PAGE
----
Criteria total of 586 eligible studies were identified (Figure 1). A 100% agreement was achieved between the two authors (TA and JS) for all the collected study characteristics. Within this sample, most studies with an AAS were published in 2018 (34.3%), with corresponding authors primarily based in Europe (41.5%). Studies classified as “others” (scanner, dental unit, radiographic equipment, curing light, whitening system, and laser system) most commonly possessed an AAS (58.0%). Twitter was the most popular social media platform to publicize the studies (53.7%). The most common study type was cross-sectional (23.2%). In terms of study quality, only 19.1% of the studies were rated as having a high level of quality, with 41.8% deemed as moderate quality. The mean number of authors was 4.5, and the mean journal impact factor and number of citations were 0.83 and 4.7, respectively (Table 2).

Figure 1. Flow diagram for the identification and selection of articles with an AAS.
AAS, Altmetric Attention Score.

Table 2 . Characteristics of articles with Altmetric Attention Scores.

Article characteristicsn = 586
Year of publication
2017212 (36.2)
2018201 (34.3)
2019173 (29.5)
Journal title
AJODO55 (9.5)
JO17 (2.9)
EJO32 (5.5)
JOO2 (0.3)
AO20 (3.4)
OCR16 (2.7)
Other443 (75.7)
Continent of corresponding author
Europe243 (41.5)
Americas189 (32.3)
Asia and rest of the world154 (26.2)
Study classification
Erratum1 (0.2)
Appliances95 (16.2)
Diagnostic studies45 (7.7)
Materials74 (12.6)
Device for patient use6 (1.0)
Software15 (2.6)
Pharmaceutical10 (1.7)
Other*340 (58.0)
Study type
Erratum1 (0.2)
Systematic review49 (8.4)
Systematic review with meta-analysis41 (7.0)
Randomized clinical trial26 (4.4)
Case-control20 (3.4)
Cohort80 (13.7)
Cross-sectional study136 (23.2)
Case series8 (1.4)
Case report44 (7.5)
Opinion (editorials/letters/notes)59 (10.1)
Narrative review74 (12.6)
In-vitro41 (7.0)
Qualitative7 (1.1)
Study quality
High112 (19.1)
Moderate245 (41.8)
Low229 (39.1)
Type of social media platform
Not shared40 (6.8)
Twitter315 (53.7)
Facebook and Twitter97 (16.6)
Multiple134 (22.9)
AAS
Mean5
Median (IQR)1 (3)
Impact factor
Mean0.83
Median (IQR)0.78 (0.65)
Number of citations
Mean4.7
Median (IQR)2 (5)
Number of authors
Mean4.5
Median (IQR)4 (3)

Values are presented as number (%)..

AJODO, American Journal of Orthodontics and Dentofacial Orthopaedics; JO, Journal of Orthodontics; EJO, European Journal of Orthodontics; JOO, Journal of Orofacial Orthopaedics; AO, Angle Orthodontist; OCR, Orthodontics and Craniofacial Research; AAS, Altmetric Attention Score; IQR, interquartile range..

*Scanner, dental unit, radiographic equipment, curing light, whitening system, and laser system..



Overall, the mean AAS of the samples was 5 and the average AAS per study characteristics is presented in Table 3. A higher mean AAS was evident for the following characteristics: articles published in 2017; articles published in Orthodontics and Craniofacial Research; articles with authors based in the Americas; studies classified as pharmaceutical; cohort-type studies; and studies rated as high quality.

Table 3 . The Altimetric Attention Score per study characteristics (n = 586).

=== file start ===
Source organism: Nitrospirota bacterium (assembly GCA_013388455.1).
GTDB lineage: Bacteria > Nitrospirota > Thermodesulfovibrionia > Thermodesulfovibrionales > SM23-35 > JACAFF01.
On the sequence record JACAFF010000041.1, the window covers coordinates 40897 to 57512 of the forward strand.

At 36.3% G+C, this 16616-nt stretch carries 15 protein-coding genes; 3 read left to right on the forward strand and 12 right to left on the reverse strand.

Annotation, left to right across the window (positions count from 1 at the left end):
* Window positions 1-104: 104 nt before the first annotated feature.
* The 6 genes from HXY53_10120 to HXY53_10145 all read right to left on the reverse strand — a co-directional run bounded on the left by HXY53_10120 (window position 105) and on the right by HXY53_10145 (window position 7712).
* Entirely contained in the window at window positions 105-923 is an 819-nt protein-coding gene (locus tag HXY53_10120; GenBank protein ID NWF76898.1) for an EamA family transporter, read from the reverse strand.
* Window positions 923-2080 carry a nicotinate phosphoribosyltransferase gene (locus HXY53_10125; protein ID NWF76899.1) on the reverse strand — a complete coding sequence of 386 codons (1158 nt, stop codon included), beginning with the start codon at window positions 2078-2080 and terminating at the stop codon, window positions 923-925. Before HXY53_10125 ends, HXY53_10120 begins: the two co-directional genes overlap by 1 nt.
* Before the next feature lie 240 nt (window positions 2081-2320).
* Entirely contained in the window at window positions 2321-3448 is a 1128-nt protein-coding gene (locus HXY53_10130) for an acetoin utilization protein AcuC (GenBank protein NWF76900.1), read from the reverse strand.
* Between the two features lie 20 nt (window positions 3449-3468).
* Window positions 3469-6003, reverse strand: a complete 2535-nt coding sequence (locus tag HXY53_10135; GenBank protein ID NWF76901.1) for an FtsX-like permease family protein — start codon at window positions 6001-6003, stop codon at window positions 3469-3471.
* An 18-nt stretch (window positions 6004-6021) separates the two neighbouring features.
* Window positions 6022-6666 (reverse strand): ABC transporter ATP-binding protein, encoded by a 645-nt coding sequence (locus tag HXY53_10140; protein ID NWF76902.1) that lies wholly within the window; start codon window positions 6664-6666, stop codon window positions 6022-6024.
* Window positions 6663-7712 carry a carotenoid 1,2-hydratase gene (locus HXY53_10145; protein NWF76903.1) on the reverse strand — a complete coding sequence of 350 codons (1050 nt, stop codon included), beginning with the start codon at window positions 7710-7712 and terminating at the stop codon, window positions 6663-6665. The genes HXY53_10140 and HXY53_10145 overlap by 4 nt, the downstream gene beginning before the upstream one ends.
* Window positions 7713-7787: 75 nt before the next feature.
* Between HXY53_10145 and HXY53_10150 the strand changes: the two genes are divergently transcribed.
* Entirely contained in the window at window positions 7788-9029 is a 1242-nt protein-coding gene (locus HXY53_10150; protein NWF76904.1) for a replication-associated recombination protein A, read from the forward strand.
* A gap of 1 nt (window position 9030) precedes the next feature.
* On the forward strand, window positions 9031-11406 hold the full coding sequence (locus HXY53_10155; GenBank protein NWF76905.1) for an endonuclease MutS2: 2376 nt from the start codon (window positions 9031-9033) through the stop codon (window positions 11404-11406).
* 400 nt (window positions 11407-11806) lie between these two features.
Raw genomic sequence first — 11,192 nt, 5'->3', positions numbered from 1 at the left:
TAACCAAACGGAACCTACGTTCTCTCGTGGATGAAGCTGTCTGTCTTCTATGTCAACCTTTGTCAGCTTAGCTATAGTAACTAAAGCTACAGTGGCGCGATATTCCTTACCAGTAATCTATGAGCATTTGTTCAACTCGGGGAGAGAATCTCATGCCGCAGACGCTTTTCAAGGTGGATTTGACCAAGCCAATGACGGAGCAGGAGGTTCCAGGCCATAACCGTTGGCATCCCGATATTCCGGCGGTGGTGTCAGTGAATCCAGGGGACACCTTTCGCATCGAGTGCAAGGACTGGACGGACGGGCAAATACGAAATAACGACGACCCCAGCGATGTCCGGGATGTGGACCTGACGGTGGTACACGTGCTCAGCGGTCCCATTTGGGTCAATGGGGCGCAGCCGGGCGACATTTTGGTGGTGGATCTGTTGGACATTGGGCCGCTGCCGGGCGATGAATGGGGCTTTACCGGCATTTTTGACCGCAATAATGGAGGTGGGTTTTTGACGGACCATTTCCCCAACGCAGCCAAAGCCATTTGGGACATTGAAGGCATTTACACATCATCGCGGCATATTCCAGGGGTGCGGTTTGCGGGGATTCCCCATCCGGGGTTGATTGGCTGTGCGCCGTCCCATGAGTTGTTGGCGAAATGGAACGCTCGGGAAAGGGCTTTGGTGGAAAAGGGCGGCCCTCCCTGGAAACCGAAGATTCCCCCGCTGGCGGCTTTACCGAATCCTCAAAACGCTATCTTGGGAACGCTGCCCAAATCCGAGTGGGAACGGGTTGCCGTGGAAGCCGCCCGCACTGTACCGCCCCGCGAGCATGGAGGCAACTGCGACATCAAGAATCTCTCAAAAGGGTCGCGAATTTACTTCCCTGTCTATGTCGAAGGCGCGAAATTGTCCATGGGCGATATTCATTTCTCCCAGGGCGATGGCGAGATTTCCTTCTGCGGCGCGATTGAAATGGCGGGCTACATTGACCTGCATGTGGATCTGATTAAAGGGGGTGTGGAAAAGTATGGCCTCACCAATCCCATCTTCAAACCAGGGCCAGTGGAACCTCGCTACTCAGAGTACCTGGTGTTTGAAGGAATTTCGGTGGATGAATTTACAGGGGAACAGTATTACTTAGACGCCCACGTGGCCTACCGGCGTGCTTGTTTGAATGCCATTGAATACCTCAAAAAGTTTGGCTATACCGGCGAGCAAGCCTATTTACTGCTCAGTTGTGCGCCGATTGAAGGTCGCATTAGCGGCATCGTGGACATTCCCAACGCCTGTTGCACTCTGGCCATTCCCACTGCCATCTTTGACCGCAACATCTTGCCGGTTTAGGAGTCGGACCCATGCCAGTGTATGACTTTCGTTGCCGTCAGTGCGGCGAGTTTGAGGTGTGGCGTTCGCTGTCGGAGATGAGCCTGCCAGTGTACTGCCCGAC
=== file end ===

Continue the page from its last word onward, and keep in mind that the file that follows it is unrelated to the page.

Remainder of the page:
Study characteristicsMeanMedianIQR
Year of publication
20176.413
20184.213
20194.312
Journal title
AJODO3.113
JO2.514
EJO4.54.57
JOO446
AO3.724
OCR5.814
Other5.412
Continent of corresponding author
Europe5.214
Americas5.712
Asia and rest of the world3.912
Study classification
Erratum110
Appliances5.114
Diagnostic studies4.314
Materials3.411
Device for patient use3.525
Software2.611
Pharmaceutical7.224
Other*5.513
Study type
Erratum110
Systematic review7.726
Systematic review with meta-analysis6.157
Randomized clinical trial3.214
Case-control3.324
Cohort9.613
Cross-sectional study3.512
Case series110
Case report2.411
Opinion (editorials/letters/notes)3.712
Narrative review4.41.53
In-vitro5.511
Qualitative3.634
Study quality
High6.127
Moderate5.512
Low412
Type of social media platform
Not shared110
Twitter1.610
Facebook and Twitter3.422
Multiple1588

AJODO, American Journal of Orthodontics and Dentofacial Orthopaedics; JO, Journal of Orthodontics; EJO, European Journal of Orthodontics; JOO, Journal of Orofacial Orthopaedics; AO, Angle Orthodontist; OCR, Orthodontics and Craniofacial Research; IQR, interquartile range..

*Scanner, dental unit, radiographic equipment, curing light, whitening system, and laser system..



To fit the machine learning algorithms, two outlier observations (namely, 396 and 140) were deleted because the results were unreliable. The randomForest approach ranked ten predictors associated with the AAS, and the variance explained was 42.5%, suggesting that other important unmeasured Altmetric parameters exist (Figure 2). Table 4 shows the ranking (1, highest influence; 10, lowest influence) of the predictors based on the two approaches implemented. The type of social media platform, number of citations, impact factor, and study type were among the most influential characteristics of AAS in both models. In contrast, study quality was one of the least influential characteristics of the AAS.

Figure 2. Percentage decrease in accuracy by elimination of the ten predictors, one at a time, using random forest (n = 584).

Table 4 . Ranking of the predictors based on the two machine learning algorithms (randomForest and gradient boosting machine), in which 1 represents the highest and 10 the lowest influence.

PredictorRandom forestGBM (relative influence)
Social media platform11 (42.5)
Study type24 (6.3)